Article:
Despite legislative progress, many barriers stand in way of new project to control Asian carp
|Wednesday, September 23, 2020 at 06:34 PM
The funding of a project to stop the introduction and spread of Asian carp and other aquatic invasive species continues to enjoy bipartisan support in the U.S. Congress, but Great Lakes advocates also see many obstacles in the way of construction and completion.
For the Great Lakes ecosystem and the region's economy, “the stakes are really high,” says Anna-Lisa Castle, water policy manager for the Alliance for the Great Lakes says.
“You think about all of the boating, angling, and tourism and recreation in the Great Lakes, the $7 billion fishing economy,” she says. “And the other thing about [Asian] carp is that they won’t stop there. You could see carp make their way to the waterways that connect to the Great Lakes.”
The next big step in control efforts is the placement of new barriers at Brandon Road Lock and Dam, which is part of the Chicago Area Waterway System, a mix of natural and engineered waterways that connect the Mississippi River and Lake Michigan. This system is the most likely pathway for Asian carp to reach the lake.
In July, the U.S. House passed the Water Resources Development Act (HR 7575), which authorizes the U.S. Army Corps of Engineers’ Brandon Road Lock and Dam project at a cost of $863 million. The U.S. Senate also has passed a measure with authorization language in it.
According to Castle, the U.S. Congress approved an authorization bill for Brandon Road in 2019 as well, only to have questions arise about its wording. This year’s measures would fix that problem, and also would have the federal government pay a higher share than normal for an Army Corps project. Typically, the cost distribution is 65 percent (federal) vs. 35 percent (non-federal sponsor); the U.S. House-passed bill puts the split at 80:20.
Still, even with this cost-share adjustment, costs will remain a challenge.
Illinois is the host state and non-federal sponsor. Last year, while signaling his support for the project, Gov. J.B. Pritzker said his state was “not in a financial position to commit to the full plan in its current form.”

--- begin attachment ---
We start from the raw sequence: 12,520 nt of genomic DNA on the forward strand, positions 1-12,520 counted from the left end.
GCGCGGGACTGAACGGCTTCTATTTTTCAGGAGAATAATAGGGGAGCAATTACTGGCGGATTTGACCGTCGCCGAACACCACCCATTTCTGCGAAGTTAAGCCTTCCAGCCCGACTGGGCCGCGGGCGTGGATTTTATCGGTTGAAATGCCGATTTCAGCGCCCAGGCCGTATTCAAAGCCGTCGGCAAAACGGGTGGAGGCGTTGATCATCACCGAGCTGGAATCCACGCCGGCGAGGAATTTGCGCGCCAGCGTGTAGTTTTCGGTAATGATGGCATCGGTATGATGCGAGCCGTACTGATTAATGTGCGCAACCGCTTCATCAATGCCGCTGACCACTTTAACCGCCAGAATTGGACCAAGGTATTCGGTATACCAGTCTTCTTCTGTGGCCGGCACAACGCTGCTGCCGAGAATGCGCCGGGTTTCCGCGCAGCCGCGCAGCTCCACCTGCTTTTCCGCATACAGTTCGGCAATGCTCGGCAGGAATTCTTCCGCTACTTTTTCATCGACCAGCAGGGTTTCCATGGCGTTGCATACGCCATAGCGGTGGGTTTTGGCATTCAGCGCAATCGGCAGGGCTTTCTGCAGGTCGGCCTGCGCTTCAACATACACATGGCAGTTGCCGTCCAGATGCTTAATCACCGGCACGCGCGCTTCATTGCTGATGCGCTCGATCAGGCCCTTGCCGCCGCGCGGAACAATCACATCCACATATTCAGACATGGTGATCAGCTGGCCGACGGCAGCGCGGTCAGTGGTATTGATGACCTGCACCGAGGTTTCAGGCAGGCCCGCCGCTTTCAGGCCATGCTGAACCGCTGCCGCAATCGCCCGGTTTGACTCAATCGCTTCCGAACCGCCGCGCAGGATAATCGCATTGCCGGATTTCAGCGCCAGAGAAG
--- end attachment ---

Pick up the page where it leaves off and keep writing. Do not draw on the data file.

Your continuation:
One idea is for other Great Lakes jurisdictions to contribute. In 2019, Michigan announced its intention to provide $8 million for the project’s preconstruction, engineering and design phase, but earlier this year, Gov. Gretchen Whitmer vetoed that line item from the state budget in order to redirect funding for the state’s COVID-19 response. But in September, a bill to restore this funding commitment was signed into law.
Meanwhile, Pritzker has not yet signed a formal agreement with the Army Corps, a step needed for the federal agency to move to the project's next phase. The delay is due in part to concerns about language in the agreement seen as conflicting with Illinois water law, Castle says.
In 2019, University of Illinois researchers linked the introduction of silver carp (one of four species of Asian carp) to a decline in native sport fish in the Upper Mississippi River System. In the Illinois River, bighead and silver carp now comprise 63 percent of the total weight of all the river's fish.
It is not certain whether species of Asian carp would survive and grow in the Great Lakes. However, a recent University of Michigan study concluded that the risk of Asian carp becoming established in Lake Michigan was “high.”
|Stateline Midwest: September 2020||2.92 MB|